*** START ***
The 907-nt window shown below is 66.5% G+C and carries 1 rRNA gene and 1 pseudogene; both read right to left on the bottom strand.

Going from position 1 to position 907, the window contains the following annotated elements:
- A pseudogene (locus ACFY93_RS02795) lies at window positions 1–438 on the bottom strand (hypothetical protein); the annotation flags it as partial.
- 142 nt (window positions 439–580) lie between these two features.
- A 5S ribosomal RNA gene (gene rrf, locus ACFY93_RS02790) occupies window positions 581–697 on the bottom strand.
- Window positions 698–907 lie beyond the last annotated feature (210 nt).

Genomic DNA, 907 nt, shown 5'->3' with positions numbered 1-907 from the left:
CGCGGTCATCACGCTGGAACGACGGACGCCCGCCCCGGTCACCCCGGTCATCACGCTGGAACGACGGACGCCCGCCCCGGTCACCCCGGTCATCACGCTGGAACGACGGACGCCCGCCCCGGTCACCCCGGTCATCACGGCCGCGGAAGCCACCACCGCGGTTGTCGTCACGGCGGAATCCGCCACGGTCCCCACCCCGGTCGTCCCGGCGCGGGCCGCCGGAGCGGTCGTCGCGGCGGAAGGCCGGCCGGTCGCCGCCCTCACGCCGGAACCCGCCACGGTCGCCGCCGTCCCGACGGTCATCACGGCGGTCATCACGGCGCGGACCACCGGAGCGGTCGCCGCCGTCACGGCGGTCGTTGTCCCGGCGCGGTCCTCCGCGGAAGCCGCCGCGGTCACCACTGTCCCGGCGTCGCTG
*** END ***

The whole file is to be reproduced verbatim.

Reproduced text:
The 907-nt window shown below is 66.5% G+C and carries 1 rRNA gene and 1 pseudogene; both read right to left on the bottom strand.

Going from position 1 to position 907, the window contains the following annotated elements:
- A pseudogene (locus ACFY93_RS02795) lies at window positions 1–438 on the bottom strand (hypothetical protein); the annotation flags it as partial.
- 142 nt (window positions 439–580) lie between these two features.
- A 5S ribosomal RNA gene (gene rrf, locus ACFY93_RS02790) occupies window positions 581–697 on the bottom strand.
- Window positions 698–907 lie beyond the last annotated feature (210 nt).

Genomic DNA, 907 nt, shown 5'->3' with positions numbered 1-907 from the left:
CGCGGTCATCACGCTGGAACGACGGACGCCCGCCCCGGTCACCCCGGTCATCACGCTGGAACGACGGACGCCCGCCCCGGTCACCCCGGTCATCACGCTGGAACGACGGACGCCCGCCCCGGTCACCCCGGTCATCACGGCCGCGGAAGCCACCACCGCGGTTGTCGTCACGGCGGAATCCGCCACGGTCCCCACCCCGGTCGTCCCGGCGCGGGCCGCCGGAGCGGTCGTCGCGGCGGAAGGCCGGCCGGTCGCCGCCCTCACGCCGGAACCCGCCACGGTCGCCGCCGTCCCGACGGTCATCACGGCGGTCATCACGGCGCGGACCACCGGAGCGGTCGCCGCCGTCACGGCGGTCGTTGTCCCGGCGCGGTCCTCCGCGGAAGCCGCCGCGGTCACCACTGTCCCGGCGTCGCTG